A bicyclist rides across California Street on Bike to in San Francisco. (Photo by Justin Sullivan/Getty Images)
After several cyclists were killed after being hit by cars, the city is finally improving road safety by painting bike lanes, but that's spoiled the mood of people who can't bear to walk more than a few feet from their cars.
In a process that has actually been described as "complicated," patrons of one liquor store are now required to drive their cars several yards further than they used to, then get out and rhythmically place one foot in front of the other in a motion experts call "walking."
One liquor store owner described how her customers can't figure out how to approach the store without creating a traffic hazard. And the owner of a printing shop complained that customers had to walk as much as three blocks to reach her store. Meanwhile, a cyclist was in life-threatening condition after being struck by a hit-and-run motorist on Christmas. Who has suffered more? It's impossible to say.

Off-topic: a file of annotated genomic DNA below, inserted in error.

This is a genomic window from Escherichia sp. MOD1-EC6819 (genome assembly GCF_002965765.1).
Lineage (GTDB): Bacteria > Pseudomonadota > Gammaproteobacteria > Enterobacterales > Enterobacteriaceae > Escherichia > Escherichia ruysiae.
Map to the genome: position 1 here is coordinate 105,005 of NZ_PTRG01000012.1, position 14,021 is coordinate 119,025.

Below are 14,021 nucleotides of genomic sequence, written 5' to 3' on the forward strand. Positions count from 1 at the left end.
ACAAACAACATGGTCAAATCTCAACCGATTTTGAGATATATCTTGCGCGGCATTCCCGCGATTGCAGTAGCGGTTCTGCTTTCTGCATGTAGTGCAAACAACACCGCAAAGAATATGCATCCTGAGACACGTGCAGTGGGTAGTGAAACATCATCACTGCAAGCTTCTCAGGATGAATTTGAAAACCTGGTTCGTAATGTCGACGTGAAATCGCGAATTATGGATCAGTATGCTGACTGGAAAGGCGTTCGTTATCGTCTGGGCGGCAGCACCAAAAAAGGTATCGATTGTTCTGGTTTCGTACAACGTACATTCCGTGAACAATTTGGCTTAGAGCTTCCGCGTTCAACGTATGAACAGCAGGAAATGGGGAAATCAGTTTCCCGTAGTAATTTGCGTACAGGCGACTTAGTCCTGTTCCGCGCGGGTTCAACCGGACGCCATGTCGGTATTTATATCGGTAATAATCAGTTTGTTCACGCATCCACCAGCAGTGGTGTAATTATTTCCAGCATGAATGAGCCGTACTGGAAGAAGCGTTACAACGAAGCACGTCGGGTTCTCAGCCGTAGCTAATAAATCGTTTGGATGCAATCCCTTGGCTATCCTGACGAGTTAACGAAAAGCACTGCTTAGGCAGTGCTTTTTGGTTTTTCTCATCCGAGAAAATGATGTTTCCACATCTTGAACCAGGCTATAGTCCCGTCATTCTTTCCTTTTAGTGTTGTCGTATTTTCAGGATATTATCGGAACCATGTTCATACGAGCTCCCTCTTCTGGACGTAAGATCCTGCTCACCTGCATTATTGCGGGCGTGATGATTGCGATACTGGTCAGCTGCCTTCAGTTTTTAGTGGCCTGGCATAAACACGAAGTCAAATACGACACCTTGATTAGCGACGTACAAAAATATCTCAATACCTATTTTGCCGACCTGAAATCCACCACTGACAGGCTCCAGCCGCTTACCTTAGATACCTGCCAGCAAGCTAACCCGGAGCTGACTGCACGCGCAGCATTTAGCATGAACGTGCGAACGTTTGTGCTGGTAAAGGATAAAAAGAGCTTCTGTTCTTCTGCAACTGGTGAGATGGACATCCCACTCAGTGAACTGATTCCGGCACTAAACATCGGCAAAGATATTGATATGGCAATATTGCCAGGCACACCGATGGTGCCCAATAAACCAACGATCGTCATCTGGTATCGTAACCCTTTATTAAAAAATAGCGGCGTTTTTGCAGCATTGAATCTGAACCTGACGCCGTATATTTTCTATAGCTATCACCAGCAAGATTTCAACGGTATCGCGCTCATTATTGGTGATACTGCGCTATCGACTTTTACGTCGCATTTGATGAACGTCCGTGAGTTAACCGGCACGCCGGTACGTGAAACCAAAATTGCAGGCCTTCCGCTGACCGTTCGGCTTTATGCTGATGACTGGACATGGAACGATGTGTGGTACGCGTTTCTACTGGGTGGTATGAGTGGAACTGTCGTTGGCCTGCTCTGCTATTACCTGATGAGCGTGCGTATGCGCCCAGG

But it gets worse. When a motorist parks in the bike lane, thereby dangerously forcing cyclists into oncoming traffic, they are given a $105 ticket. Never in the history of human suffering has anyone ever been persecuted to such an extent.
The bulk of the problems are concentrated around Ocean Ave. The area is notoriously tricky for cyclists, since bike lanes appear and disappear from one block to the next, making it unclear how bikes should mix with traffic.
Supervisor John Avalos and the SFMTA are working to find a solution to this seemingly-impossible disaster. The top priority at the moment is finding more parking spaces, rather than improving Muni service or opening stores closer to where people live and work.
Until a solution can be found, merchants may continue to suffer decreased business while patrons are forced to physically engage their limbs.